He meditates no her absence, noting that she still lives inside him.
(This is what we always say about loss.)
In that sense the moment is eternal. But is it really?
The speaker thinks pardise can't last, but wonders why: inherent human imperfection or finite lifespan.
(Finite lifespan is the case in which there's nothing more.)
If we're supposed to be God's Image (or God at all), why these endings?
The speaker notes the futility of his thoughts--
thoughts:feelings::memories:touch --in their insufficiency
The speaker's thoughts of "lives in me" = metaphysics that helps
but only a little
so he gets drunk/er, believing time destroys all.

Note: here "paradise" is mentioned and not "heaven" deliberately--Eden was paradise, not heaven.
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Unread 07-08-2020, 09:30 AM
Julie Steiner Julie Steiner is offline
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Hey, Daniel!

By Gnostic, I didn't mean a particular sect (e.g., Manichaeism), but a general dualist (immortal/immaterial soul good, mortal/material body bad) perspective.

As with the imported words "gyros" and "chaise longue," I would suggest using whatever pronunciation of "trattoria" your intended audience is most likely to use. I have a hunch that most readers of poetry are likely to go by a dictionary-documented pronunciation, based on how the word is pronounced in the original language. All the dictionary entries I found supported the notion that trattoria rhymes with "mamma mia," and none of them mentioned a "gloria" rhyme as a variant. (I did find a video online that pronounced "trattoria" with the accent on the "o," but the audio was obviously computer-generated, which suggests that its creator is trying to hide a strong regional or non-American accent. That didn't exactly inspire confidence. And neither did the harsh comments.)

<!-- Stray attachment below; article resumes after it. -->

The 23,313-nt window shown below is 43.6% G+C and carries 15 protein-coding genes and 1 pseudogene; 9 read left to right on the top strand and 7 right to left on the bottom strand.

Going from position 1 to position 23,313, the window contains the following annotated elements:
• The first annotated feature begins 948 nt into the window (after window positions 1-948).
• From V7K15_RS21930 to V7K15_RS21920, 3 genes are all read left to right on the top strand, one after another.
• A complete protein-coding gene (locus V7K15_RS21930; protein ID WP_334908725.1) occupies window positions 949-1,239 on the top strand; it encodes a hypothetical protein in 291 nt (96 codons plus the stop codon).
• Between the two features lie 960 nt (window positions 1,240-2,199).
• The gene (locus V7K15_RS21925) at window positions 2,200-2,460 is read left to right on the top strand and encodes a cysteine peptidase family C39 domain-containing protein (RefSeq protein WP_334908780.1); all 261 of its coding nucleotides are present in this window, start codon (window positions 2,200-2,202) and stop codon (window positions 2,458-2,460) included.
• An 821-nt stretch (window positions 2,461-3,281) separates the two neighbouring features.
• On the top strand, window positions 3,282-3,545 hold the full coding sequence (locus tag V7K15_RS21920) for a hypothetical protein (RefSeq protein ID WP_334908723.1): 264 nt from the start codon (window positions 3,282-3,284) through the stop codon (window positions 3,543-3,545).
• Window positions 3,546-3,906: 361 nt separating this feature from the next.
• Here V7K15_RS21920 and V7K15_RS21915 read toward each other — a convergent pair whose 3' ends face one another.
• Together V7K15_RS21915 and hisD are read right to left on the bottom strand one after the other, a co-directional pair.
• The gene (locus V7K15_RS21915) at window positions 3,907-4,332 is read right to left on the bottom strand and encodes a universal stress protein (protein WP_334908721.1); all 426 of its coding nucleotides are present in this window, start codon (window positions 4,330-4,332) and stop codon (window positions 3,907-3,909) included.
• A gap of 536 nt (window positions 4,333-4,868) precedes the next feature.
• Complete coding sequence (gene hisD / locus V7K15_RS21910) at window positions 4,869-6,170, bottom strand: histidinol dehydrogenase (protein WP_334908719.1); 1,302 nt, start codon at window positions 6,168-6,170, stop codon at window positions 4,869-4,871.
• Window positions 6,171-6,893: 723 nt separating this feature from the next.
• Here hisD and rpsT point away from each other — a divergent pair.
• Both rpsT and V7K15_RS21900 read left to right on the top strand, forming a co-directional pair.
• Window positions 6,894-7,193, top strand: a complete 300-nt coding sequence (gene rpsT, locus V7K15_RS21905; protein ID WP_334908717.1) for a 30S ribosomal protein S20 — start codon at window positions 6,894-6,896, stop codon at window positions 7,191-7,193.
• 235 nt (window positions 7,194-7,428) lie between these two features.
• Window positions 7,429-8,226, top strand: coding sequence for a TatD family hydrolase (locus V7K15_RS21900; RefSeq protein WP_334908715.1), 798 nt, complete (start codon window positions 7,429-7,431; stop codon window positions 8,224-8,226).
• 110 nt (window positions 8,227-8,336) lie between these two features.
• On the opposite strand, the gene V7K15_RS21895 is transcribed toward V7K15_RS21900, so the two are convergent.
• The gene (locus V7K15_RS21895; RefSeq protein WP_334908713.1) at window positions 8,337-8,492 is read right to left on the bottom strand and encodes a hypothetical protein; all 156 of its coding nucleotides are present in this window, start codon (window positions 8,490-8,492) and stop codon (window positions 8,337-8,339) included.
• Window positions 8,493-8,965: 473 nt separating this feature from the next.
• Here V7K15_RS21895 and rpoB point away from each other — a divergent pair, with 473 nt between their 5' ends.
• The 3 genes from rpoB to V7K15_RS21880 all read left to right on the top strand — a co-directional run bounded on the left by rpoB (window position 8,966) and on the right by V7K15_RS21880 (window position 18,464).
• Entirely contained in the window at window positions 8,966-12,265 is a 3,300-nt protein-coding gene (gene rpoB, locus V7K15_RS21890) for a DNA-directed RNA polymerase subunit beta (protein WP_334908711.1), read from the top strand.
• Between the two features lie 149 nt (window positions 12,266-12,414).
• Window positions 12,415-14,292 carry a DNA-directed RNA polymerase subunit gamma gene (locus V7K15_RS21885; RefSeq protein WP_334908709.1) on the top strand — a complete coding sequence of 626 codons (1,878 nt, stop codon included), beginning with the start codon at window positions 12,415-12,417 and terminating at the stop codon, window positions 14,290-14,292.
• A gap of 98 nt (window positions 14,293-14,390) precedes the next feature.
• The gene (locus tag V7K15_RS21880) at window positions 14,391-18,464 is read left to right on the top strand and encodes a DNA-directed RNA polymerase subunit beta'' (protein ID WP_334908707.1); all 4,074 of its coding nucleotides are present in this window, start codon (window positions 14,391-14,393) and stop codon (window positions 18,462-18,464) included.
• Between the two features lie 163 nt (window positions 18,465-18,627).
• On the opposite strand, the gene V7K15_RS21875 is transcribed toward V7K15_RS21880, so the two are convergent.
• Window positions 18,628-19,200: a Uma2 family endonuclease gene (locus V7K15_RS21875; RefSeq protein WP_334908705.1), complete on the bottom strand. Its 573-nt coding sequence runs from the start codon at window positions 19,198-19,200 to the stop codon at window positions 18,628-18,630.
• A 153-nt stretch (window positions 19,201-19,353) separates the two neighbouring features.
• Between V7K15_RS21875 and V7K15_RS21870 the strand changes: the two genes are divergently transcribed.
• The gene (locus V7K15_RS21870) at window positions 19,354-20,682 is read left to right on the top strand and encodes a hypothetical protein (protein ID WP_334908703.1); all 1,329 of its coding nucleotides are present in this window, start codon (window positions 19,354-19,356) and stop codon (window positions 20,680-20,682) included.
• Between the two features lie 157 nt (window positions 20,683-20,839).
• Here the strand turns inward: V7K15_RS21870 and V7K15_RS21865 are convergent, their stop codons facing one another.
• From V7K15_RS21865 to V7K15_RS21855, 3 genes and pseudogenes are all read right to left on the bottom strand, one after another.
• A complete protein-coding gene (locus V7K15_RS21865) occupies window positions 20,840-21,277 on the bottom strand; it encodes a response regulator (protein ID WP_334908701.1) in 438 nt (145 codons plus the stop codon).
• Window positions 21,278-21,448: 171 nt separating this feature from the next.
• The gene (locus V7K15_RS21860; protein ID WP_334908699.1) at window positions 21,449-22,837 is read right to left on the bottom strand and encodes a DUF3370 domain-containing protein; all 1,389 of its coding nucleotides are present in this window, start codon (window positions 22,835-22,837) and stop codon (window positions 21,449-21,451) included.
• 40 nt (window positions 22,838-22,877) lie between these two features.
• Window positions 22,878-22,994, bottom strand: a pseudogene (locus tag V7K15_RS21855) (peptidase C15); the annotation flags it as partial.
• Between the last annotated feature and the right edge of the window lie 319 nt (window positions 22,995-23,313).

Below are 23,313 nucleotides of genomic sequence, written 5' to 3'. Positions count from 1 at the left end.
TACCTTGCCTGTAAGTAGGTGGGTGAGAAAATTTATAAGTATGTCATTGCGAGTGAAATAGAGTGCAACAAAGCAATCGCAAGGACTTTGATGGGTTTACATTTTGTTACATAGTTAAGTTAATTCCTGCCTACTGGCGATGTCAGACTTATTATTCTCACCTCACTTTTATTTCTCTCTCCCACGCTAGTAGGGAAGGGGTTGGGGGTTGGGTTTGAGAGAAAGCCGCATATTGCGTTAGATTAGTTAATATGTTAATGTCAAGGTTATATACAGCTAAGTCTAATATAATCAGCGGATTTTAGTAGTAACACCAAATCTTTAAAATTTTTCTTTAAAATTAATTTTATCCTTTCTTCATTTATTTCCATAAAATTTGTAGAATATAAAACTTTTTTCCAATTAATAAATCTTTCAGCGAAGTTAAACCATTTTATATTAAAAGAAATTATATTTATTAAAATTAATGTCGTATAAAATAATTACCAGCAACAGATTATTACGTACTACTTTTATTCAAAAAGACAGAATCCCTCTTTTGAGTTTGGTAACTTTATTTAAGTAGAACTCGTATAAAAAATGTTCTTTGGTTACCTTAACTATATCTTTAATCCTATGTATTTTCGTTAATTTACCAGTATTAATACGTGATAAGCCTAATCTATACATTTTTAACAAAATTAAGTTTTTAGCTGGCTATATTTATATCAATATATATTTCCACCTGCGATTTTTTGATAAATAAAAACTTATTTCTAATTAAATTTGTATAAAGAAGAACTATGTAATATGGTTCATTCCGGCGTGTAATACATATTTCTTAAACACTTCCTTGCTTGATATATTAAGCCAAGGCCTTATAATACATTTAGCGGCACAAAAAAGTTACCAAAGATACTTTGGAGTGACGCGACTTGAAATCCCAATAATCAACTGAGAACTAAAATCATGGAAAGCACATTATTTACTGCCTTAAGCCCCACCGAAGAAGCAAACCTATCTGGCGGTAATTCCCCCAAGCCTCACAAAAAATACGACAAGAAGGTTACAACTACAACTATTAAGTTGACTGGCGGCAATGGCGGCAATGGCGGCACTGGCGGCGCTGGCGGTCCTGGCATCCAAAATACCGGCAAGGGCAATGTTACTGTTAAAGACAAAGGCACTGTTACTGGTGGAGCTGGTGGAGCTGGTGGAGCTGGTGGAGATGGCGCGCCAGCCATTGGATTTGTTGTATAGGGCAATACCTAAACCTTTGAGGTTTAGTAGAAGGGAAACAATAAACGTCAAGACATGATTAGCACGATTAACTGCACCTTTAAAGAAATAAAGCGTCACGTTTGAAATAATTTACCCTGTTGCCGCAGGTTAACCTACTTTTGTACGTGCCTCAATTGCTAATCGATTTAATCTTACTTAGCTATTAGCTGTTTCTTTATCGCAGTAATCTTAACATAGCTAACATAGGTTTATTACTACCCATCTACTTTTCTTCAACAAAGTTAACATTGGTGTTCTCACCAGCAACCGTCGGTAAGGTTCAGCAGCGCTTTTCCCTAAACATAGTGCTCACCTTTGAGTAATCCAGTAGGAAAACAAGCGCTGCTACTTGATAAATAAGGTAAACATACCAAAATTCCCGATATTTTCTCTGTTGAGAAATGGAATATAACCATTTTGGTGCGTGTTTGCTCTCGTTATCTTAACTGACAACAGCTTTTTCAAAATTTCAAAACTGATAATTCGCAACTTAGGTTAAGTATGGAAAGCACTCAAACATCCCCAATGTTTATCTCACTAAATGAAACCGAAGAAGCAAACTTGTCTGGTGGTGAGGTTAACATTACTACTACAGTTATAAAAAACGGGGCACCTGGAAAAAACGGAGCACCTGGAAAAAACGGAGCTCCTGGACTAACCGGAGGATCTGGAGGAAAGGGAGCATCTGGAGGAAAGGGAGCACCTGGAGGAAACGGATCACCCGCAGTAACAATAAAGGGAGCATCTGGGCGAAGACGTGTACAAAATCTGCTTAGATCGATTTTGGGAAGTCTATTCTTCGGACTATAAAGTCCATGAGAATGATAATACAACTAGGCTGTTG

I did pick up on the fact that there is a beloved who is no longer in the narrator's life physically, either due to death (as "You live in me" suggests) or just due to a breakup. But does the narrator really miss that person, or does he just miss "her touch"--i.e., his own pleasure? Obviously, anyone who loses someone will be mourning the loss of their own pleasure as well as the loss of the person herself/himself, so I don't intend to be critical of that; but it would be good to see more evidence in the poem of the narrator's love for this person. And by love I don't just mean the narrator's thoughts and feelings--which are currently all that the poem is about. Love is not something that only happens in our thoughts and feelings. It is put into action in the physical (a.k.a., "real") world.

By the way, "no memory can answer for her touch" is a rather jarring shift: the narrator is now speaking about a "her," rather than speaking to a "You". Are these the same person?

I think it's fair to say that the world of the poem is currently a universe of one, with no one else physically in it--not even the trattoria staff member who presumably brought the narrator the two drinks. So again, I think the poem would be more interesting if it got out of the narrator's head and entered the real world, in which others exist, and (as Andrew mentioned) there are concrete sensory experiences, not just general, abstract ideals of "beauty."
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Unread 07-08-2020, 09:33 AM